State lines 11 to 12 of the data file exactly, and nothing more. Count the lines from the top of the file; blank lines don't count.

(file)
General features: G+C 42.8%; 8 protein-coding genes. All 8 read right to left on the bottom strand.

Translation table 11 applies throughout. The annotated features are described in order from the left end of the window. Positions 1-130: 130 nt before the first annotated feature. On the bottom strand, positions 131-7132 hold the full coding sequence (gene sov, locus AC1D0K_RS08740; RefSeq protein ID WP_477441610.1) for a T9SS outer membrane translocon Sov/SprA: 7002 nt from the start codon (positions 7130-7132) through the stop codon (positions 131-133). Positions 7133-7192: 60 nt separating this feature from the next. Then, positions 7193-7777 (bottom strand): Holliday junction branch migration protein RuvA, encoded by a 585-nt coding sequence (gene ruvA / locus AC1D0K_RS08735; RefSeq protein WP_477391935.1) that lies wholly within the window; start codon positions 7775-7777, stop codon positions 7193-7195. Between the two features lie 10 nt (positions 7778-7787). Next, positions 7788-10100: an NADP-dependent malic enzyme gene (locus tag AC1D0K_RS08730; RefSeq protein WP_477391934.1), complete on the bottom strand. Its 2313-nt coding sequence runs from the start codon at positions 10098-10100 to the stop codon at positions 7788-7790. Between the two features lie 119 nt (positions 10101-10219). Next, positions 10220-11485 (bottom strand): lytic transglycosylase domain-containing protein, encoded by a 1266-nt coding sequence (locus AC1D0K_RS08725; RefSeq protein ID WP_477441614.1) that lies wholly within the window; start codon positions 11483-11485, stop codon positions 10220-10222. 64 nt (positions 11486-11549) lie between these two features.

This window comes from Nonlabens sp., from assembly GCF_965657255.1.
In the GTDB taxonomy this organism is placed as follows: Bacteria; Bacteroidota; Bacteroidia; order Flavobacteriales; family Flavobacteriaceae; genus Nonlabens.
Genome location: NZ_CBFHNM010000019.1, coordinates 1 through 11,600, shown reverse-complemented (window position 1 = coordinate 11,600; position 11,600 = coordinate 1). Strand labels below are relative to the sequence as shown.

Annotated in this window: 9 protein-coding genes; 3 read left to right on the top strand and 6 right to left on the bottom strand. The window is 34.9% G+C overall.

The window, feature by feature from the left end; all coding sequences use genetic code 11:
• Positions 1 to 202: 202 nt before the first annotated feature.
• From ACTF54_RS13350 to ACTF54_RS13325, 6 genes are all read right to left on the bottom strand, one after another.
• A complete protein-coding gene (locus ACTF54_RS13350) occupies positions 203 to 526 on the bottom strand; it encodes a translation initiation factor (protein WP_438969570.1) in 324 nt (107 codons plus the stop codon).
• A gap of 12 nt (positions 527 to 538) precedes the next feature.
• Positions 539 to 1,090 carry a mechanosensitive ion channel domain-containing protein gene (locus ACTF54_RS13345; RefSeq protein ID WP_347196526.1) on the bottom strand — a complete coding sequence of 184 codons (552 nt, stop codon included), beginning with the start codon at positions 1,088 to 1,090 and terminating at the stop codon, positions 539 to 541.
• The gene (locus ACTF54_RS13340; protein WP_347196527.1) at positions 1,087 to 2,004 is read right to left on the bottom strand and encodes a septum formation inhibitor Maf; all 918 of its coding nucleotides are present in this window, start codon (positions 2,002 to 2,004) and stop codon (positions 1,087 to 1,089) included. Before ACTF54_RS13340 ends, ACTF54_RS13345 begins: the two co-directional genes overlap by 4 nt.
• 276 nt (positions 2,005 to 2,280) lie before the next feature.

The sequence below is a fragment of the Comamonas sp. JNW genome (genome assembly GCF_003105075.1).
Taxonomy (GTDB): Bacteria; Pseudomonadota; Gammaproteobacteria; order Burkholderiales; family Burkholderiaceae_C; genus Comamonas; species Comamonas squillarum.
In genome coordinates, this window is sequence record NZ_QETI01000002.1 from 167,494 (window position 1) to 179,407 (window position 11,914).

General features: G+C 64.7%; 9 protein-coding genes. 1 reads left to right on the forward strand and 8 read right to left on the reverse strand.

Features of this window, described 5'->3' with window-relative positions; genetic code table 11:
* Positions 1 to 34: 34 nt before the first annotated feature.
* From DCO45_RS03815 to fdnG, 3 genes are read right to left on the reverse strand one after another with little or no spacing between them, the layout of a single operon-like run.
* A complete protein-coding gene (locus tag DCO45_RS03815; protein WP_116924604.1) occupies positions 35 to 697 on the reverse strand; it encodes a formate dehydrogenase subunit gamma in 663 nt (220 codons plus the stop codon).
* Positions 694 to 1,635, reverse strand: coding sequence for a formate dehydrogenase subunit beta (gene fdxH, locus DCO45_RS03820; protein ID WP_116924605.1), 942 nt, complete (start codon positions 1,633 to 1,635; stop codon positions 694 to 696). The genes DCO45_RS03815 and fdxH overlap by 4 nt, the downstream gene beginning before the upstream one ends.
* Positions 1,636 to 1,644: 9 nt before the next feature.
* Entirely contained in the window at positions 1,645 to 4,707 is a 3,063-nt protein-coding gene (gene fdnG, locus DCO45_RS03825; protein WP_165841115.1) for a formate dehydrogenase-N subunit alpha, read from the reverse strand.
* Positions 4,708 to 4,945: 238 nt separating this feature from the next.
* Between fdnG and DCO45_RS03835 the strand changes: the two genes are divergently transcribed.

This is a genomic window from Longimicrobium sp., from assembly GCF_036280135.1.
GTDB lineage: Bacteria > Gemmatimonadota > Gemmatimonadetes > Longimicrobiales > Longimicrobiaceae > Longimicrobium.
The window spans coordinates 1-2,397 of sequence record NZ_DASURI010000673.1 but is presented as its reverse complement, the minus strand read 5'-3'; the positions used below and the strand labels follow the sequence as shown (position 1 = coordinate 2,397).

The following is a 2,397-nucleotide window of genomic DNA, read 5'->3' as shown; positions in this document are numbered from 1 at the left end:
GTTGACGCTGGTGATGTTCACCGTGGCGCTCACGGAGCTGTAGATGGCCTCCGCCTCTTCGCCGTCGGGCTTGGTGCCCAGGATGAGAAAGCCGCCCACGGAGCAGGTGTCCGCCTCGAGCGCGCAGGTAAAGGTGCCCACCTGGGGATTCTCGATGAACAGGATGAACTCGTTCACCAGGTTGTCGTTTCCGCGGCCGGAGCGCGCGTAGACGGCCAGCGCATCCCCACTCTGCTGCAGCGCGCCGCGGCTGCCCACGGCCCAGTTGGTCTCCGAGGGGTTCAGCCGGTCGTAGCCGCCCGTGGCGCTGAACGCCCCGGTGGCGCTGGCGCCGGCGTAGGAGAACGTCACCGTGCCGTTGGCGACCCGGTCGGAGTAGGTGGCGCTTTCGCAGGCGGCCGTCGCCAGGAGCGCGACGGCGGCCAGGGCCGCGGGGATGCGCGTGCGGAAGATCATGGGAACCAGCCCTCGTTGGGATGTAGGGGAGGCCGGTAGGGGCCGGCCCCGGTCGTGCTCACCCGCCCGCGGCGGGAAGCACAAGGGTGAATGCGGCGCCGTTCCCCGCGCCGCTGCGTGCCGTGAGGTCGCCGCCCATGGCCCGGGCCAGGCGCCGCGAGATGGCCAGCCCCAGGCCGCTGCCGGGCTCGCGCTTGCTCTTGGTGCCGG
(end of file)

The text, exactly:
• A gap of 12 nt (positions 527 to 538) precedes the next feature.
• Positions 539 to 1,090 carry a mechanosensitive ion channel domain-containing protein gene (locus ACTF54_RS13345; RefSeq protein ID WP_347196526.1) on the bottom strand — a complete coding sequence of 184 codons (552 nt, stop codon included), beginning with the start codon at positions 1,088 to 1,090 and terminating at the stop codon, positions 539 to 541.